Famed with her husband Henry Kuttner for turning out superlatively compelling and complex stories for the pulps, both jointly and singly, Catherine Moore began writing in 1933.
But she had to wait nearly twenty years for any of her fine tales to achieve single-author book form, and the volume under discussion today is the long-awaited result. It contains five stories — one actually a short novel — from the pages of John W. Campbell’s Golden Age and Silver Age Astounding.
The title piece is the novel, from 1943. A primal space opera, it concerns the star empire of the Lyonese, whose central world is Ericon, where ancient patron gods live, remote from day-to-day affairs of the empire.
But now the vast holdings of the Lyonese are crumbling under the assault of a younger race, the H’vani. The Emperor’s heir is Juille, a daughter, and she’s determined her dynasty will continue. She wages a one-woman campaign against the wishes of her doddering father to save all that her ancestors built.
But she doesn’t count on falling in love with the H’vani ruler — or the machinations of Ericon’s living deities.
”Paradise Street” finds Jaime Morgan, a grizzled pioneer, failing to fit in on the changing planet he helped explore, Loki. Settlers — drudging farmers! — have followed in his wake, and are threatening to domesticate Loki. Will Morgan agree gracefully to the changes, or will he fight to preserve a dying wilderness? And can he bring himself to form an alliance with the slimy Venusian criminal named Shining Valley just to further his own selfish ends?
In “Promised Land,” Ben Fenton is heir to a monstrous man named Torren, who broods over the world of Ganymede like a poisonous spider. Not content with reaping the current riches of the satellite via the bioengineered humans who can tolerate Ganymede’s alien environment, Torren wants to terraform the little world, even if it means killing off the Ganymedeans. Fenton is expected to go quietly along with these plans—and he would have, if he hadn’t fallen in love with a “native.”
For a break, we switch to a contemporary terrestrial venue, and check in on Rufus Westerfield in “The Code.” Westerfield is the first subject of an experimental procedure to restore youth to the human body. At first, the experiment seems a success. But then Rufus keeps on getting younger, and younger — and stranger too. What awaits the end of his devolution?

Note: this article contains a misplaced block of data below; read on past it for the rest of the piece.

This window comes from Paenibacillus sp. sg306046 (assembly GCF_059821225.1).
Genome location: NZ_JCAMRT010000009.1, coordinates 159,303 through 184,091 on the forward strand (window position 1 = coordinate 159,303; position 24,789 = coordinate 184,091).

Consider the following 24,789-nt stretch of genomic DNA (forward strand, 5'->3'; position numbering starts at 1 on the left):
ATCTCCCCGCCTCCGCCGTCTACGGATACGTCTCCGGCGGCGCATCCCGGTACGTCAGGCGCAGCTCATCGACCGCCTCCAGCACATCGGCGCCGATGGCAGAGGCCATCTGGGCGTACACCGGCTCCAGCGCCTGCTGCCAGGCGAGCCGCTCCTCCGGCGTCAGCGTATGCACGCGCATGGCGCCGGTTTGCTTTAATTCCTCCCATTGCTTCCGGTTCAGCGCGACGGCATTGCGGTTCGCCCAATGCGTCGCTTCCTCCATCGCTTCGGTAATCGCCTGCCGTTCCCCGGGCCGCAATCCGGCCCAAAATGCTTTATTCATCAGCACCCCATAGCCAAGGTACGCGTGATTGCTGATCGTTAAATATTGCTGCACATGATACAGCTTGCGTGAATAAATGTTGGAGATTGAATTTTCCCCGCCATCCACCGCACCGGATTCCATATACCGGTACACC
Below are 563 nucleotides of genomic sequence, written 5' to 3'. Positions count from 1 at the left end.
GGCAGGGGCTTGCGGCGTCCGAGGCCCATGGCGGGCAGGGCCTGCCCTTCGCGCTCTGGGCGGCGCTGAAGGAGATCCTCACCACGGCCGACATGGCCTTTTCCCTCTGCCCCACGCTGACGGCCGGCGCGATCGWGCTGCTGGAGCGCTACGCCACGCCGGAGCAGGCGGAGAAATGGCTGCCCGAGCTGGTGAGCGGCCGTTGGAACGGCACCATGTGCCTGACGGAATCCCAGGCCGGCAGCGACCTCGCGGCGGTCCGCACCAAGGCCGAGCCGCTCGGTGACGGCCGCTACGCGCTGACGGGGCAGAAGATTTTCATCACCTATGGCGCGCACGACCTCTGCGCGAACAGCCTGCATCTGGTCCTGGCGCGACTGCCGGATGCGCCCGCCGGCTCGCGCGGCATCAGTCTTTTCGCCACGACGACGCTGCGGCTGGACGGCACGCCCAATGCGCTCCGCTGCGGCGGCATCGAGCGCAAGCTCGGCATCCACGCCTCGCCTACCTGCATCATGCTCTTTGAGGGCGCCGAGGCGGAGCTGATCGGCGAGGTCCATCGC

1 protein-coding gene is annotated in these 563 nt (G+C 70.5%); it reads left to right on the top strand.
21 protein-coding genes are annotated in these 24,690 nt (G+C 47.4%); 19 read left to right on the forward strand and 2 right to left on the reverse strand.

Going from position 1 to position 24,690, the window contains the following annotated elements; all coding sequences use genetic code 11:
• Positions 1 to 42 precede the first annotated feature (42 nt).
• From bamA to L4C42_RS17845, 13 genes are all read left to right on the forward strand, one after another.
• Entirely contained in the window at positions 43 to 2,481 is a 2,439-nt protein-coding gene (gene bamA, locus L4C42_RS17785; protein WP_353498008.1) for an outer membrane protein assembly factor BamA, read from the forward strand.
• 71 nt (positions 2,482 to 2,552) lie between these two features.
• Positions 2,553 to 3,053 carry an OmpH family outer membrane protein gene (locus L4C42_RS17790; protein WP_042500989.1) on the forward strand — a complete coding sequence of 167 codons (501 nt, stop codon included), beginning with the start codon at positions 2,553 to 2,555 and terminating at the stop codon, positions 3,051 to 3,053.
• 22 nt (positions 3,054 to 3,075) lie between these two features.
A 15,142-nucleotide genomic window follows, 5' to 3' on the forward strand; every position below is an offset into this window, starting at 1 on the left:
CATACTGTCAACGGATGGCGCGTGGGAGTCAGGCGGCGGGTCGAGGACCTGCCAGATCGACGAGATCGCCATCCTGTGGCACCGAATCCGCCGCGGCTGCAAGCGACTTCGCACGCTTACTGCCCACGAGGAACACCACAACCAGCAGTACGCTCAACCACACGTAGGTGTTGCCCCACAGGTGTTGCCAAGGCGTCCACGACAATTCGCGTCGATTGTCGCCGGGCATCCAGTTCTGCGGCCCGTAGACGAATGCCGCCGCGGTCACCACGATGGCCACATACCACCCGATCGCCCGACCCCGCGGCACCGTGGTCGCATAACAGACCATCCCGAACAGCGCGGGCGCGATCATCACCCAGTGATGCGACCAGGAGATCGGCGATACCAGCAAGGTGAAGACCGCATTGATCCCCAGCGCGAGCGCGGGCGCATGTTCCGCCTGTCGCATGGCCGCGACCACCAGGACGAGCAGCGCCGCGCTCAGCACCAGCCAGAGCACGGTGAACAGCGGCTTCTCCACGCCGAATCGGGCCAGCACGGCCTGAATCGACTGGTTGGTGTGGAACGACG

Finally, in “Heir Apparent,” we return to the future history of “Promised Land,” but not to the same characters. This time we view events from Earth, where Integration Teams run the colonizing program. Ed Harding has been booted from one of these Teams, and now longs to get back to the unique status and perks they offer. There’s rumors of a rogue team he could join. He only has to convince his mortal enemy to let him onboard — or kill the man before he kills Harding.
Powerful anti-heroes and a sense of melancholy unique in SF. C. L. Moore’s virtues were manifold. She had a powerful, propulsive prose style and plotting abilities. She favored doomed characters that would allow her to express her melancholy, twilit view of humanity and its affairs.
And she was no slouch when it came to genuine speculative conceits.
Her ability to tell breakneck narratives can best be seen in “Paradise Street.” Here’s a real “Bat Durston” story (the term refers to a famed advertisement in Galaxy magazine that tarted up a western adventure to read superficially like SF). Out of all the pieces in this book, this story is the only “fake” SF, being a one-for-one transposition of a western tale of mountain-man versus settlers.
But Moore’s slambang story-telling, her exotic touches, and her love-to-hate-him antihero compel even a veteran SF fan to keep reading, despite the shallowness of the conceits. Now, that’s a real accomplishment.
Moore’s patented melancholy moods and fatalistic denouements are nowhere more evident than in “Judgment Night.” After super-heroic deeds and sacrifices on the part of both Juille and her rival, we step up and out of their sphere and assume a godlike perspective on their struggles that completely undercuts everything.
This kind of shift takes a lot of guts from the writer. Done wrong, it could lose the reader entirely. But Moore does it right.
Such an attitude must have appealed to editor Campbell, who, as Don A. Stuart, wrote his own share of melancholy tales.
But Moore could also quite deliberately press Campbell’s other buttons. Sentences like the following could have come straight from a JWC editorial.
“Savagery isn’t always a vice, you know. There’s got to be an influx of it every so often or civilization would bog down in its own rut.”
“Man is a rational animal that can ask questions, and fail, and go on again from failure.”
“Morgan got too close to civilization and he got himself fouled with it. But it’ll wash off.”
Like the consummate pro she was, Moore could slant for the market.
But that didn’t stop her from performing another chief duty of the SF writer; tossing out sharp ideas. Her thoughts on bio-engineering in “Promised Land” still ring true, and in “Heir Apparent,” we get something very close to jacking into cyberspace — in 1950.
Moore deserves to be known for much more than her famous story “Vintage Season.” And this book holds high her torch.
This milestone volume is once more available in one of the handsomest facsimile editions I’ve ever seen, from Red Jacket Press [www.redjacketpress.com].
With its rich stock, sewn bindings and lavish slipcase, it immortalizes Moore in fitting fashion.
Originally published at SF WEEKLY. Paul Di Filippo’s short fiction has been collected in The Steampunk Trilogy, Ribofunk, Fractal Paisleys, Lost Pages, and others. His blog is www.pauldifilippo.com.